The term popular music refers to any musical style accessible to the general public and disseminated by the mass media. Musicologist and popular music specialist Philip Tagg defined the notion in the light of sociocultural and economical aspects:
Popular music, unlike art music, is (1) conceived for mass distribution to large and often socioculturally heterogeneous groups of listeners, (2) stored and distributed in non-written form, (3) only possible in an industrial monetary economy where it becomes a commodity and (4) in capitalist societies, subject to the laws of 'free' enterprise ... it should ideally sell as much as possible.
Popular music is found on most commercial radio stations, in most commercial music retailers and department stores, and in movie and television soundtracks. It is noted on the Billboard charts and, in addition to singer-songwriters and composers, it involves music producers more than other genres do.
The distinction between classical and popular music has sometimes been blurred in marginal areas such as minimalist music and light classics. Background music for films/movies often draws on both traditions. In this respect, music is like fiction, which likewise draws a distinction between literary fiction and popular fiction that is not always precise.
Traditional music is a modern name for what has been called "folk music", excluding the expansion of the term folk music to include much non-traditional material. Sometimes "folk" is designated for Western music and non-Western music is considered "world music". The two are both unified as traditional music due to:
- Oral transmission: The music is handed down and learned through singing, listening, and sometimes dancing;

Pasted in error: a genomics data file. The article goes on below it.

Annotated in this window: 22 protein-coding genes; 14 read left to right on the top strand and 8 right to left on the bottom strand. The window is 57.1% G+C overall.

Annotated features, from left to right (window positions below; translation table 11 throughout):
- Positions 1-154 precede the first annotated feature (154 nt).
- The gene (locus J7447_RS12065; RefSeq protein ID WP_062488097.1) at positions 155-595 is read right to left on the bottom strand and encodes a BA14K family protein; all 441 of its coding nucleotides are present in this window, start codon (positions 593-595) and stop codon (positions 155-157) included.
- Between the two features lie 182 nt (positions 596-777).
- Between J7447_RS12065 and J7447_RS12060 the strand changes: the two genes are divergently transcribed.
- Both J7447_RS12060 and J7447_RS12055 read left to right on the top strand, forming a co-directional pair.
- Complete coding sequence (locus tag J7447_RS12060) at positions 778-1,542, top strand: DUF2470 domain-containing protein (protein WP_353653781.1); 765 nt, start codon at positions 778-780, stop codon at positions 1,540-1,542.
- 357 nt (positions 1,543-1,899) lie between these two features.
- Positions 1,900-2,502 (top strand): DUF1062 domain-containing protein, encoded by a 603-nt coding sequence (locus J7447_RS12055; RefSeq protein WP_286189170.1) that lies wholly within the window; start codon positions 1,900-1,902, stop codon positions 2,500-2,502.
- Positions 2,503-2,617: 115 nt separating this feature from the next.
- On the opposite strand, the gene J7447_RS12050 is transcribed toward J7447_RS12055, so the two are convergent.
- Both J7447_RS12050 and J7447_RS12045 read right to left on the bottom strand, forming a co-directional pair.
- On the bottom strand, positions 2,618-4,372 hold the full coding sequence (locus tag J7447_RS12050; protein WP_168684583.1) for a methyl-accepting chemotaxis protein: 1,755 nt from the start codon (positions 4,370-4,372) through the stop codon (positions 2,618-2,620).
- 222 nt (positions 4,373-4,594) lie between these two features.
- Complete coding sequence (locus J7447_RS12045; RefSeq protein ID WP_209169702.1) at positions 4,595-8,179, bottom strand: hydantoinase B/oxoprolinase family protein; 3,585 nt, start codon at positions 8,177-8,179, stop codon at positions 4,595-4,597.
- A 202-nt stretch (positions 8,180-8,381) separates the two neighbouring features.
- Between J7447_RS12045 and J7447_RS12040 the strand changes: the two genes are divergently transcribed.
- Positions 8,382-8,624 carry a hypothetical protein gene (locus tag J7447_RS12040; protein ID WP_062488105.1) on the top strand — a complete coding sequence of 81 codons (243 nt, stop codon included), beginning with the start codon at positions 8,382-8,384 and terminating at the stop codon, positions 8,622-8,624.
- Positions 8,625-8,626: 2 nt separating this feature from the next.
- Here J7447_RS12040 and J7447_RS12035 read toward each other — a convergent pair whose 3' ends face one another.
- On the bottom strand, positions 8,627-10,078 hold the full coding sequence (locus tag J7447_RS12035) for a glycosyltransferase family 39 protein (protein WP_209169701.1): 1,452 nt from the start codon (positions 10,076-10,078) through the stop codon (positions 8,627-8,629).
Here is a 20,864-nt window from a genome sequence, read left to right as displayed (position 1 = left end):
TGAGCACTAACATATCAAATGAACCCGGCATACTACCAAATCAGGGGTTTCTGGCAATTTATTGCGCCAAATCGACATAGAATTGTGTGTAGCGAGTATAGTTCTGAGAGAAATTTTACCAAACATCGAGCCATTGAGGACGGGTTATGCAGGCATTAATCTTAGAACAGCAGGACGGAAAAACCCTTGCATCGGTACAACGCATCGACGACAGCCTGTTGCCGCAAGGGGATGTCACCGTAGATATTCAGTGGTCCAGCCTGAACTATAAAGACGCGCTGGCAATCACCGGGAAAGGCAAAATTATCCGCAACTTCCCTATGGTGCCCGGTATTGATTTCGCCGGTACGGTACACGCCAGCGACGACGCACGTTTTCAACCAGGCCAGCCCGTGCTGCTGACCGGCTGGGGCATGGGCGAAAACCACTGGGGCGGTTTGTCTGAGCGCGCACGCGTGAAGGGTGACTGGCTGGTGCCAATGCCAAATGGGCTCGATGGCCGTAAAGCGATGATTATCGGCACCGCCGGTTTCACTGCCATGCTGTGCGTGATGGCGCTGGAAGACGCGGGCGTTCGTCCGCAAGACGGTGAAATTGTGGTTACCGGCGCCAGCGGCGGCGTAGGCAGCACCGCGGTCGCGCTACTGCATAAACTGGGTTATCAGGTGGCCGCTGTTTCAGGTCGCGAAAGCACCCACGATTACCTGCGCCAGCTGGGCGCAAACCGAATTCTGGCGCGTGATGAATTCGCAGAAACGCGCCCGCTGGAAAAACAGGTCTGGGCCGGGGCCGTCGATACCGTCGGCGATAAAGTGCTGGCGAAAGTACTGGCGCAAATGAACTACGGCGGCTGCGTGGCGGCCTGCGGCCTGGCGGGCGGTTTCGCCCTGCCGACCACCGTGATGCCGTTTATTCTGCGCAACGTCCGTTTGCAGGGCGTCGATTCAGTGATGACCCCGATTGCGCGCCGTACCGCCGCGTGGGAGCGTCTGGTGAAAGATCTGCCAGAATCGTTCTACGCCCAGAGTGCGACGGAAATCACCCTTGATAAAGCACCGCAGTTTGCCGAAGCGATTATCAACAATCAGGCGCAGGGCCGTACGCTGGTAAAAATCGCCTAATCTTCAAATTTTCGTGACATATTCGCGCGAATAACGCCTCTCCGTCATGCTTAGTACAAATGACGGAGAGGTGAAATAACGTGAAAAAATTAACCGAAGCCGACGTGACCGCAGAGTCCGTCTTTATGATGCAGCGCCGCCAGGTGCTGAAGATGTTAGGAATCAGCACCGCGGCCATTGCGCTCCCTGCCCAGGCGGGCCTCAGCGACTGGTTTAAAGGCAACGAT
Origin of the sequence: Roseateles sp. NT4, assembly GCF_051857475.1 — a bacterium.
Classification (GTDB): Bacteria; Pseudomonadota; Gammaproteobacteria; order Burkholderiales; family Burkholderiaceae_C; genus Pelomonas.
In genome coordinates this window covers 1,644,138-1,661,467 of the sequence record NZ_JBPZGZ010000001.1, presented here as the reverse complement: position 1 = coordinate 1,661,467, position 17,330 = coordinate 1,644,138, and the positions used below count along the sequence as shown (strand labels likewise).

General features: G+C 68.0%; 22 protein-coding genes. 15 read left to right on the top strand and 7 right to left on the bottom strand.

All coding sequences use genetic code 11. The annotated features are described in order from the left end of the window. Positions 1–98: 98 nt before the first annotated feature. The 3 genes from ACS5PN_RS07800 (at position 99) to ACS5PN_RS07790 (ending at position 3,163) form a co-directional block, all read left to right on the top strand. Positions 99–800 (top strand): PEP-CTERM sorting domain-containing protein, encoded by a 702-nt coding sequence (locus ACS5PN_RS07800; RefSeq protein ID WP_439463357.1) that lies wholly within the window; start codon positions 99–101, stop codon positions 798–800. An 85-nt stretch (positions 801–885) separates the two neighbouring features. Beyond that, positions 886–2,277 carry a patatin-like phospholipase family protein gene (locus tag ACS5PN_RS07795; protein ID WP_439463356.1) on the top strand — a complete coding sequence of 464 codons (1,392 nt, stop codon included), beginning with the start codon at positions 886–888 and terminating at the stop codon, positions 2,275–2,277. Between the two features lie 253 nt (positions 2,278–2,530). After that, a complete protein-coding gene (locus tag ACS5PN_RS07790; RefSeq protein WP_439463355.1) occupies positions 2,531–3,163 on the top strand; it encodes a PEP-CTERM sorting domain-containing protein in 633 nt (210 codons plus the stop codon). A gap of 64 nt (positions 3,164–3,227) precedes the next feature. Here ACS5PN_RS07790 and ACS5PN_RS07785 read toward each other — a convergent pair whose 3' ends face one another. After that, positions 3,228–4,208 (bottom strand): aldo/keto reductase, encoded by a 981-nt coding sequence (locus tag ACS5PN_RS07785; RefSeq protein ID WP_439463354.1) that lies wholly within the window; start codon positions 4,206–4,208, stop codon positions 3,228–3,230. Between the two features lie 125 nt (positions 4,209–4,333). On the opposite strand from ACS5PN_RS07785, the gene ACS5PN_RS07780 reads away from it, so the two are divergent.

- Cultural basis: The music derives from and is part of the traditions of a particular region or culture.
Critics of the axiomatic triangleEdit
Musicologist and popular music specialist Richard Middleton has discussed the blurred nature of these distinctions:
Neat divisions between 'folk' and 'popular', and 'popular' and 'art', are impossible to find ... arbitrary criteria [are used] to define the complement of 'popular'. 'Art' music, for example, is generally regarded as by nature complex, difficult, demanding; 'popular' music then has to be defined as 'simple', 'accessible', 'facile'. But many pieces commonly thought of as 'art' (Handel's 'Hallelujah Chorus', many Schubert songs, many Verdi arias) have qualities of simplicity; conversely, it is by no means obvious that the Sex Pistols' records were 'accessible', Frank Zappa's work 'simple', or Billie Holiday's 'facile'.
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Emergence of new genres and subgenresEdit
New genres can arise by the development of new forms and styles of music and also simply by creating a new categorization. Although it is conceivable to create a musical style with no relation to existing genres, new styles usually appear under the influence of preexisting genres. The genealogy of musical genres expresses, often in the form of a written chart, the way in which new genres have developed under the influence of older ones. If two or more existing genres influence the emergence of a new one, a fusion between them can be said to have taken place. The proliferation of popular music in the 20th century has led to over 1,200 definable subgenres of music.
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- Janice Wong (2011). "Visualising Music: The Problems with Genre Classification".
- "Musical genres are out of date – but this new system explains why you might like both jazz and hip hop". Econotimes. 3 August 2016. Retrieved 8 August 2016.
- Green, Douglass M. (1965). Form in Tonal Music. Holt, Rinehart, and Winston, Inc. p. 1. ISBN 0-03-020286-8.
- van der Merwe, Peter (1989). Origins of the Popular Style: The Antecedents of Twentieth-Century Popular Music. Oxford: Clarendon Press. p. 3. ISBN 0-19-316121-4.
- Moore, Allan F. "Categorical Conventions in Music Discourse: Style and Genre". Music & Letters, Vol. 82, No. 3 (Aug. 2001), pp. 432–442.
- Laurie, Timothy (2014). "Music Genre As Method". Cultural Studies Review. 20 (2), pp. 283-292.
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- Starr, Larry; Waterman, Christopher Alan (2010). American popular music from minstrelsy to MP3. Oxford University Press. ISBN 978-0-19-539630-0.